You asked what weight we used? I prefer a very light line (altho strong). The dog almost forgets they're physically connected in any way. You don't want them responding to you because they know they have to anyway (cuz of that darn long line) - you much prefer they respond to your "come" command because they want to, then reward the heck out of them when they do, and let them go free. Or you can just walk around, wander, etc, and see if they wander with you, in an emotionally 'connected' kind of way (again, not because they feel they have to, but because they want to - using a very light line allows that, they don't feel weighted down by a heavy leash).

    If you want to work with your pup on a long line in a fenced dog park, I'd recommend going when no one else is there, or just work in an unfenced public park or field - there are still plenty of distractions for your dog (just cuz you don't see them doesn't mean they're not there), and you'll get in lots of good work without worrying about other dogs, leashes, etc.
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  15. CarmenR Well-Known Member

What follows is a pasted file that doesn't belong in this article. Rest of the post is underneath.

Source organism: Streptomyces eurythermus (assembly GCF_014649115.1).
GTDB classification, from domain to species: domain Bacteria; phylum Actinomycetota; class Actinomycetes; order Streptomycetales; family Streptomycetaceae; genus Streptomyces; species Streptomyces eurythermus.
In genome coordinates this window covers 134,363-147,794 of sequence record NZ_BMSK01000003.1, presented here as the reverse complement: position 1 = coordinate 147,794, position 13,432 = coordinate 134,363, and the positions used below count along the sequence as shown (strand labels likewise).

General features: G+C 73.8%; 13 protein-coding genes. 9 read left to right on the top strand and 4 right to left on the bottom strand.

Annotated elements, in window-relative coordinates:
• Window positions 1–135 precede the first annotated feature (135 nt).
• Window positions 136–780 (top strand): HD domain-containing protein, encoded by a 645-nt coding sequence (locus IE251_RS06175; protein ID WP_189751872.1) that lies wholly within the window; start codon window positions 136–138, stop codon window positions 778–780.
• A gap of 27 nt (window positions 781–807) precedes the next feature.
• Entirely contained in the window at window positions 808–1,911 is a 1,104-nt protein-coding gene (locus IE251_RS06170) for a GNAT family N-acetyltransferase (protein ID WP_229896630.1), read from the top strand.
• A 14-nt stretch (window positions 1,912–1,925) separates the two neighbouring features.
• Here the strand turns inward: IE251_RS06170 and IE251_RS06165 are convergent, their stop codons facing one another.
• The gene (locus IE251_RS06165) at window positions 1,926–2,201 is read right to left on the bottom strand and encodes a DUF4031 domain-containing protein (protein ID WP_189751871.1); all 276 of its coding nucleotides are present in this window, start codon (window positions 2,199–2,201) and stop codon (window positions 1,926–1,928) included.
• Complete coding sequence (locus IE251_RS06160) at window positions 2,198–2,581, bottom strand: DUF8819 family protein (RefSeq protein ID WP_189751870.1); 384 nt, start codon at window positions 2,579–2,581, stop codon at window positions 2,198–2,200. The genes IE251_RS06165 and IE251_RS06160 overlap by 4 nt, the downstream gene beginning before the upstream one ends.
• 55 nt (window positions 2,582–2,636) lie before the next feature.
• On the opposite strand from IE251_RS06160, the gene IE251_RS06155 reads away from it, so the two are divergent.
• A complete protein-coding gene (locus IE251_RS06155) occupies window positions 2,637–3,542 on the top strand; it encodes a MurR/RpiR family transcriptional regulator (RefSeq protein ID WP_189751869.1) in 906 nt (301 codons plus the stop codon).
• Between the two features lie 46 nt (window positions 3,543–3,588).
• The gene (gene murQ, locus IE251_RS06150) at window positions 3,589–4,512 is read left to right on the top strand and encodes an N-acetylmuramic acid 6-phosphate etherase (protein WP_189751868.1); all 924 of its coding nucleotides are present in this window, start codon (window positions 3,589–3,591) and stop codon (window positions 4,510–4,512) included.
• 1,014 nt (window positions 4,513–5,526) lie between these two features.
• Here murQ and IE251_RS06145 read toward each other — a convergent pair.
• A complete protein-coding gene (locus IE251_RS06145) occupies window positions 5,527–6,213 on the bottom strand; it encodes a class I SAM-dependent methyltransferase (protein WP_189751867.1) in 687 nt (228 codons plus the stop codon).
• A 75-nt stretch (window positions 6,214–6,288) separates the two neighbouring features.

I'm looking to get a long line for my dog Luna to work on, I guess what is being called a 'distracted' recall. Her stay - come recall is fantastic (sometimes so she runs so fast back to me when she tries to stop she slams into my legs :eek:). But the distracted one is not so good I feel guilty like I have slacked off on this part of training :(.

    Anyway..basically I like the idea of a light line so it doesn't feel like they are wearing one but I previously used a thin rope and it got so tangled I gave up using it (although it was also ridiculously long) . So has anyone used a thin long line without much trouble? And how thick and long was it?

    This is why I need a long line, to tug when I am being completely ignored (apparently I'll never be more exciting than rabbit:poop: :ROFLMAO:
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  16. CarmenR Well-Known Member

    Sorry for basically repeating the original post question, I got sidetracked reading through all the messages.